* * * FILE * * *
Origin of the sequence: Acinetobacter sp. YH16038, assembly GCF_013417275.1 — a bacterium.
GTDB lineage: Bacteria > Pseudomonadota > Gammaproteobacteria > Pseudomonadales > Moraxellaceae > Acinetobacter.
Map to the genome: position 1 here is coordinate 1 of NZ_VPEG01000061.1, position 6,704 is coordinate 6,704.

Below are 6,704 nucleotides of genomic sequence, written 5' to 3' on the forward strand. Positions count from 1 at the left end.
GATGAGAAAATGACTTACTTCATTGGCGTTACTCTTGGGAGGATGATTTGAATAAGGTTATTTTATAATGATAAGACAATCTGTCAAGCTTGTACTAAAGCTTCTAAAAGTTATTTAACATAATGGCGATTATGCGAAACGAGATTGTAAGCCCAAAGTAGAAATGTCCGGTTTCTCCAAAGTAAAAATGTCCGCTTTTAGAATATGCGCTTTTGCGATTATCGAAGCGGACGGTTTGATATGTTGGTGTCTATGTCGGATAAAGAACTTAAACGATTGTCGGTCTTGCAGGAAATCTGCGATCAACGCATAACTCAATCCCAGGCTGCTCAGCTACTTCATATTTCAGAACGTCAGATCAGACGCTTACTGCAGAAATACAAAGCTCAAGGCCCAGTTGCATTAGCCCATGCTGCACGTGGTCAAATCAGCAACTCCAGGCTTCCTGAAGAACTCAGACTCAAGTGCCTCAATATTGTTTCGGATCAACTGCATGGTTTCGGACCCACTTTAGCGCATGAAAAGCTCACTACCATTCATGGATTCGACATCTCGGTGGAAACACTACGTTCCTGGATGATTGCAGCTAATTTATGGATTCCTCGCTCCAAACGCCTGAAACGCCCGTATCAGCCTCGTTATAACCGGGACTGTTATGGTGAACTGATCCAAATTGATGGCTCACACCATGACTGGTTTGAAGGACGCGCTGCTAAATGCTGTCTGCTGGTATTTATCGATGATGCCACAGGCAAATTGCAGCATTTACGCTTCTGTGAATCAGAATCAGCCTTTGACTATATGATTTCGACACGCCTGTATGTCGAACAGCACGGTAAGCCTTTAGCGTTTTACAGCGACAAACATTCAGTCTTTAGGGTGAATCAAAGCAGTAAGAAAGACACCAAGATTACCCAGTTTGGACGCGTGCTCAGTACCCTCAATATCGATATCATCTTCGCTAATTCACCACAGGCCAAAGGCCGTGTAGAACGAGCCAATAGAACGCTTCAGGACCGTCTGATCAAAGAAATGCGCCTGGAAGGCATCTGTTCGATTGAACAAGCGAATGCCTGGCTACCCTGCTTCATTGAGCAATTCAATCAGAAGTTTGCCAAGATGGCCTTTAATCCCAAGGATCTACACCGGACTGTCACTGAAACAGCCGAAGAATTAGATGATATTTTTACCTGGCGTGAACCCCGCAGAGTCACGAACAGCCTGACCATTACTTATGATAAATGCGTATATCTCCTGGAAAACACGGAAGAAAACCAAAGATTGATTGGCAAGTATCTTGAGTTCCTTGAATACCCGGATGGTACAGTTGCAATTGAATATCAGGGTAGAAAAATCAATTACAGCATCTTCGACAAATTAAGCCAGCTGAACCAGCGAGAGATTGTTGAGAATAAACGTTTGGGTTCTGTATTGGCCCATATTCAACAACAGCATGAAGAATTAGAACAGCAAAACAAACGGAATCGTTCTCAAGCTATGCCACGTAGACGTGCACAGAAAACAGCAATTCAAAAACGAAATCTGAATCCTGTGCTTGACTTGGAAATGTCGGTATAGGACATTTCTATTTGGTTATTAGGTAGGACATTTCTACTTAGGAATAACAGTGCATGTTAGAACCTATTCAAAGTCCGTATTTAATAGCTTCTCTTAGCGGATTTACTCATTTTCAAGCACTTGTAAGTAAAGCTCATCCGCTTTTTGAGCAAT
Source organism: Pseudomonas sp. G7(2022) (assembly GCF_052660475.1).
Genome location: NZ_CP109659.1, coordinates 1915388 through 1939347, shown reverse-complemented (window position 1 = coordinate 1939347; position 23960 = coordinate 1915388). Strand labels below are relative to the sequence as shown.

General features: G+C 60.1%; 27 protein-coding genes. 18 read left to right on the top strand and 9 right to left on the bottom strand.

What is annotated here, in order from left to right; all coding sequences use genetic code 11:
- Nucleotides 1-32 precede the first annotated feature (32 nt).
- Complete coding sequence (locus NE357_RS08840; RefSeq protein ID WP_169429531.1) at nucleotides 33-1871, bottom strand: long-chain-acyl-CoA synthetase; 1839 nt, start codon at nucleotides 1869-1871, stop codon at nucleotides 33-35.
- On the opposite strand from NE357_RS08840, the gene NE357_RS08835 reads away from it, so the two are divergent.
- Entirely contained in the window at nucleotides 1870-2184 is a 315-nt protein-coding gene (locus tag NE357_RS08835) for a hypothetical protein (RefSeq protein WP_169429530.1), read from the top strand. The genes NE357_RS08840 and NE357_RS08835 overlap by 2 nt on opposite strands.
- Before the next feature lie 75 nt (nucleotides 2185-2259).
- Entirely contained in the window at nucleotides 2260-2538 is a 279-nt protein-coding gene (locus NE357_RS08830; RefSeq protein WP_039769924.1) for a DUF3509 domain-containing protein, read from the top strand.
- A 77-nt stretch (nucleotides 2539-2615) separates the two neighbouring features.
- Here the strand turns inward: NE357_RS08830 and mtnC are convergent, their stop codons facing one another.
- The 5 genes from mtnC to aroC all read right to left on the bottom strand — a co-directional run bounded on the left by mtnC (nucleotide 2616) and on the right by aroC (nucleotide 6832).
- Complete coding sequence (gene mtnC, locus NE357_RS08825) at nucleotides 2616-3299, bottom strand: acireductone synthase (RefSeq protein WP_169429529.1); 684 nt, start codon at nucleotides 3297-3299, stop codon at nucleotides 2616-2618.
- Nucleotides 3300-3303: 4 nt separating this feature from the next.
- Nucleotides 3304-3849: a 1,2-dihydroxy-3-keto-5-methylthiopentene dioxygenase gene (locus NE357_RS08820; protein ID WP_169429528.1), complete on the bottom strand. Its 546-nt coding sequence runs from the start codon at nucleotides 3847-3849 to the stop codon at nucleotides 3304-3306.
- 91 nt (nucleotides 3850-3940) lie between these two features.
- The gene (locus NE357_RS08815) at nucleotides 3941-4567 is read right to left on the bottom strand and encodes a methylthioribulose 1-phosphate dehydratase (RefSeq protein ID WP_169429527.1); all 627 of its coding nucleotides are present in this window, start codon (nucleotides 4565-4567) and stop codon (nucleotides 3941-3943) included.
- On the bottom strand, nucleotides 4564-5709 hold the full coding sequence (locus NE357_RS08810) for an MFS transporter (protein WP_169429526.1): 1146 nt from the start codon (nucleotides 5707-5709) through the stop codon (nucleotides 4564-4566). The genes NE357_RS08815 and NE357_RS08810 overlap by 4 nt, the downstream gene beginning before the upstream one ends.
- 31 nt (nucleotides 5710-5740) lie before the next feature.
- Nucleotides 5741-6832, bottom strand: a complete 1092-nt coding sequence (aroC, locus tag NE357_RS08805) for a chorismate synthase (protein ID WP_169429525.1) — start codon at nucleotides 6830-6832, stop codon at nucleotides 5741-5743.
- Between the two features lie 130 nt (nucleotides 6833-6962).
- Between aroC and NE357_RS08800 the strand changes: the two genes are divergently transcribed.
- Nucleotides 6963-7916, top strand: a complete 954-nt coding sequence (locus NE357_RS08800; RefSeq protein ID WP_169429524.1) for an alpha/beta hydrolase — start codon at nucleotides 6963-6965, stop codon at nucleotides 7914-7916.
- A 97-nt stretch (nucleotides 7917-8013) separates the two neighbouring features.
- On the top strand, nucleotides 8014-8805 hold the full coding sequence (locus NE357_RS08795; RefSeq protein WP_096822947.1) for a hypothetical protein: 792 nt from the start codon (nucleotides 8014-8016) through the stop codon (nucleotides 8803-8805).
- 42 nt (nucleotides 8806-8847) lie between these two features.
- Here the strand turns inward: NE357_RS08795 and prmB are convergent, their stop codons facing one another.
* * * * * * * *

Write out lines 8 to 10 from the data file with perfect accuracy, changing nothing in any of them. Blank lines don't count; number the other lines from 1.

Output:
General features: G+C 60.1%; 27 protein-coding genes. 18 read left to right on the top strand and 9 right to left on the bottom strand.

What is annotated here, in order from left to right; all coding sequences use genetic code 11:
- Nucleotides 1-32 precede the first annotated feature (32 nt).